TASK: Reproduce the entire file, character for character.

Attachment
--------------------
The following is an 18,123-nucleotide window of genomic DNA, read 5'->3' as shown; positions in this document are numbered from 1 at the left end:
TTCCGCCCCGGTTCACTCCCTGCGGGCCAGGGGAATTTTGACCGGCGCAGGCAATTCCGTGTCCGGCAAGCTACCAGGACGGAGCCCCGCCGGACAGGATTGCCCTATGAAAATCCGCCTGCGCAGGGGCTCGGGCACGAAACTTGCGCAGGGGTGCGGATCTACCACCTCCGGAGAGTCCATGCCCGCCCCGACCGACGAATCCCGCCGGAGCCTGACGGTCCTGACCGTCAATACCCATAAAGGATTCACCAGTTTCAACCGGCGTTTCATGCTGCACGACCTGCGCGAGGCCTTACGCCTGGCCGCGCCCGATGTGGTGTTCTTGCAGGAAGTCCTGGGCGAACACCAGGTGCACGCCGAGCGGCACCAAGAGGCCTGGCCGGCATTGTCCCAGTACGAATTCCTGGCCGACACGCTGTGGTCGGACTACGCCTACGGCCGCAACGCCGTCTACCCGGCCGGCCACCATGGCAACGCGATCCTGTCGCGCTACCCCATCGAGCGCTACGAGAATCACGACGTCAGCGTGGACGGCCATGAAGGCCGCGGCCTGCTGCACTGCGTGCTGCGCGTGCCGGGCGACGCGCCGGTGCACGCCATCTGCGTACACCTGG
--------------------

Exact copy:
The following is an 18,123-nucleotide window of genomic DNA, read 5'->3' as shown; positions in this document are numbered from 1 at the left end:
TTCCGCCCCGGTTCACTCCCTGCGGGCCAGGGGAATTTTGACCGGCGCAGGCAATTCCGTGTCCGGCAAGCTACCAGGACGGAGCCCCGCCGGACAGGATTGCCCTATGAAAATCCGCCTGCGCAGGGGCTCGGGCACGAAACTTGCGCAGGGGTGCGGATCTACCACCTCCGGAGAGTCCATGCCCGCCCCGACCGACGAATCCCGCCGGAGCCTGACGGTCCTGACCGTCAATACCCATAAAGGATTCACCAGTTTCAACCGGCGTTTCATGCTGCACGACCTGCGCGAGGCCTTACGCCTGGCCGCGCCCGATGTGGTGTTCTTGCAGGAAGTCCTGGGCGAACACCAGGTGCACGCCGAGCGGCACCAAGAGGCCTGGCCGGCATTGTCCCAGTACGAATTCCTGGCCGACACGCTGTGGTCGGACTACGCCTACGGCCGCAACGCCGTCTACCCGGCCGGCCACCATGGCAACGCGATCCTGTCGCGCTACCCCATCGAGCGCTACGAGAATCACGACGTCAGCGTGGACGGCCATGAAGGCCGCGGCCTGCTGCACTGCGTGCTGCGCGTGCCGGGCGACGCGCCGGTGCACGCCATCTGCGTACACCTGG